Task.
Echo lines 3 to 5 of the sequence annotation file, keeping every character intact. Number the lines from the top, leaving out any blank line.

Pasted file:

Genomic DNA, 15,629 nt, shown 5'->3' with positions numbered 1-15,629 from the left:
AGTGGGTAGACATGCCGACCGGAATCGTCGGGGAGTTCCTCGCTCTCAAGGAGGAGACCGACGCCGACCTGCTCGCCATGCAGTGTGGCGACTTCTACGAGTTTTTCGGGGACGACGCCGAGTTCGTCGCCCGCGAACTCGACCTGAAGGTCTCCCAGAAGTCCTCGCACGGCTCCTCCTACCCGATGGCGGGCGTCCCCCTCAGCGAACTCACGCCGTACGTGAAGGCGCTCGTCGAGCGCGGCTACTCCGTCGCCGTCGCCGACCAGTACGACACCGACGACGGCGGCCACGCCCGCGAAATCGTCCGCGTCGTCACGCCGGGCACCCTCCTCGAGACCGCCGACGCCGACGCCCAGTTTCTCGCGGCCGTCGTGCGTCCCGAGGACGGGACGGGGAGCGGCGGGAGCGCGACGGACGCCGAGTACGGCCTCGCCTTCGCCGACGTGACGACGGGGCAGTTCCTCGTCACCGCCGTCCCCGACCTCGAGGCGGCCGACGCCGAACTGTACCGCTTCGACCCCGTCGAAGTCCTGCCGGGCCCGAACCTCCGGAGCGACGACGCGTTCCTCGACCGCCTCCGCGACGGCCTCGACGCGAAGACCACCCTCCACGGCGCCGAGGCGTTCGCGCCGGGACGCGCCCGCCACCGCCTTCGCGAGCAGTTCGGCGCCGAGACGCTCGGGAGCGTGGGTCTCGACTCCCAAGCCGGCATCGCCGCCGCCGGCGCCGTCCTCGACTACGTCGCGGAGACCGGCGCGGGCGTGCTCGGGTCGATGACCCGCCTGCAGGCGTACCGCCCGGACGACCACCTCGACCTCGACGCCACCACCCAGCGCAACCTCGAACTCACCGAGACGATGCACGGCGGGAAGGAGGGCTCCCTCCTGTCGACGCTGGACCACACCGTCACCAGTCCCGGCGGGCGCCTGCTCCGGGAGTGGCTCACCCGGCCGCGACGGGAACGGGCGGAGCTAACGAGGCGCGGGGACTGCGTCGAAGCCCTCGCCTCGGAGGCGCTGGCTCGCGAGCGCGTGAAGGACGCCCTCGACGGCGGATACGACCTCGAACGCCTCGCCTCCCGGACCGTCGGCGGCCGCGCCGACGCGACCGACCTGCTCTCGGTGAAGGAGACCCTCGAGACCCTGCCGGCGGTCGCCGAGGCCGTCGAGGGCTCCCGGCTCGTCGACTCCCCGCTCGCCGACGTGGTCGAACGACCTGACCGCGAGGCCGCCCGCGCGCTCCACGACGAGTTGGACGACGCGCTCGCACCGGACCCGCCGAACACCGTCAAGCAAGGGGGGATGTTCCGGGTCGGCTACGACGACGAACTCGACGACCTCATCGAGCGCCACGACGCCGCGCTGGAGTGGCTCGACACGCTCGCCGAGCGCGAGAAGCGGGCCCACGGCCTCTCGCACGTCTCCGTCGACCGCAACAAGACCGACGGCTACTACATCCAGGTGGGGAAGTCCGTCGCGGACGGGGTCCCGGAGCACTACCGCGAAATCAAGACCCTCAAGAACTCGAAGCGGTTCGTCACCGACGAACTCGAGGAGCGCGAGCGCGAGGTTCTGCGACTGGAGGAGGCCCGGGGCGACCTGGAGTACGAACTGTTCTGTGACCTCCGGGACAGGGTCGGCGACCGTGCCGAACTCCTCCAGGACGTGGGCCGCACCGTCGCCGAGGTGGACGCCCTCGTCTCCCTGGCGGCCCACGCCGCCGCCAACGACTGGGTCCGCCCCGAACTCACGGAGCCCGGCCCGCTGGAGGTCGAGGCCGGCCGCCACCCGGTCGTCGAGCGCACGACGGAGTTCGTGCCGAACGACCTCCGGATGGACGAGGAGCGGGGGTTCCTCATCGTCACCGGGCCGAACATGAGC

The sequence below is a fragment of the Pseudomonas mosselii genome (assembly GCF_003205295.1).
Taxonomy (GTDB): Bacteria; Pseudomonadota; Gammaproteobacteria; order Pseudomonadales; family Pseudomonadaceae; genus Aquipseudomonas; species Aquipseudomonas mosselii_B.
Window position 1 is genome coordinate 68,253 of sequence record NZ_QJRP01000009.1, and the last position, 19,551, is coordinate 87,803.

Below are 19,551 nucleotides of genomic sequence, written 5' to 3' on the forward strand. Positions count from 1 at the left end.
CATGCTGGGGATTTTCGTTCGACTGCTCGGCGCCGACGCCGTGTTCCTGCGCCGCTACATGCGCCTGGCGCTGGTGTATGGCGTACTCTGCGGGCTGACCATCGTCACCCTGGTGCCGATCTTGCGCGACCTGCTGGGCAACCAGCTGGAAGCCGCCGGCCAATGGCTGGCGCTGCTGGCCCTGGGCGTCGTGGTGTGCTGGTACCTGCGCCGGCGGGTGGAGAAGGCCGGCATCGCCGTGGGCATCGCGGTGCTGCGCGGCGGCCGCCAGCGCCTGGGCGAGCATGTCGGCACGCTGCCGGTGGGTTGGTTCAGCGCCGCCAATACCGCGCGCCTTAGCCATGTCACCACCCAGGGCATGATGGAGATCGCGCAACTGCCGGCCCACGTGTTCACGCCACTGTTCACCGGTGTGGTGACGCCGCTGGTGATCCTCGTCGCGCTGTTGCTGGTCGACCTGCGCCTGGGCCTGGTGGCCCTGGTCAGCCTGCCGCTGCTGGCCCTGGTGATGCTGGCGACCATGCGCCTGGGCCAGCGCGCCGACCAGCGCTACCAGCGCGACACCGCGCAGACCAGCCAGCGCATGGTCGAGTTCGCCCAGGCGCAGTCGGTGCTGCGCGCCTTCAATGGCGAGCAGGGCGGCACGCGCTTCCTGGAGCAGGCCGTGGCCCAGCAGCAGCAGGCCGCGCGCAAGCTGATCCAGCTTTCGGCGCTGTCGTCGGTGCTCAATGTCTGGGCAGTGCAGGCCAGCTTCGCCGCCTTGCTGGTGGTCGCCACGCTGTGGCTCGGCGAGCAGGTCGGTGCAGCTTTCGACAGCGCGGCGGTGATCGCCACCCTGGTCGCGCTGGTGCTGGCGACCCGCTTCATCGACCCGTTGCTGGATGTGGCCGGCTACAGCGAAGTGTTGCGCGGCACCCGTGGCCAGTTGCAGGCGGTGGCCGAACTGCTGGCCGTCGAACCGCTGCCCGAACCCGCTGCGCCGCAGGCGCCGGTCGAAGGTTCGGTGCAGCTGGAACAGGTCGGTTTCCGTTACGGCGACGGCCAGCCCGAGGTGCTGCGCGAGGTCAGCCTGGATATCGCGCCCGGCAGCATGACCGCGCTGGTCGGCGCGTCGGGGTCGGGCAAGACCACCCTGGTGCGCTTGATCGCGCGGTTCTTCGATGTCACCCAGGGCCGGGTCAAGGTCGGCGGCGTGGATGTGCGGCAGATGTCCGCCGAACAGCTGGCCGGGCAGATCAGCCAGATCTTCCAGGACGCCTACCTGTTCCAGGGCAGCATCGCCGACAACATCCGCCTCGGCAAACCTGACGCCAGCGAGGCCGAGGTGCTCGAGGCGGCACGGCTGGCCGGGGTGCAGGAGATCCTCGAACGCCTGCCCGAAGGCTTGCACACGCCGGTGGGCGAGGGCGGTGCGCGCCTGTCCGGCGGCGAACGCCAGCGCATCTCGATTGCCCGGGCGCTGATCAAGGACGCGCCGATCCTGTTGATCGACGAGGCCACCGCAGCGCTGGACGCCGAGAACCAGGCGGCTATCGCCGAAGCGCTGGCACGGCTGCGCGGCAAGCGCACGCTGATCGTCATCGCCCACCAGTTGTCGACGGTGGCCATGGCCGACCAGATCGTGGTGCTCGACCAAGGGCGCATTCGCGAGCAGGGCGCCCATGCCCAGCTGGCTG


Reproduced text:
The sequence below is a fragment of the Pseudomonas mosselii genome (assembly GCF_003205295.1).
Taxonomy (GTDB): Bacteria; Pseudomonadota; Gammaproteobacteria; order Pseudomonadales; family Pseudomonadaceae; genus Aquipseudomonas; species Aquipseudomonas mosselii_B.
Window position 1 is genome coordinate 68,253 of sequence record NZ_QJRP01000009.1, and the last position, 19,551, is coordinate 87,803.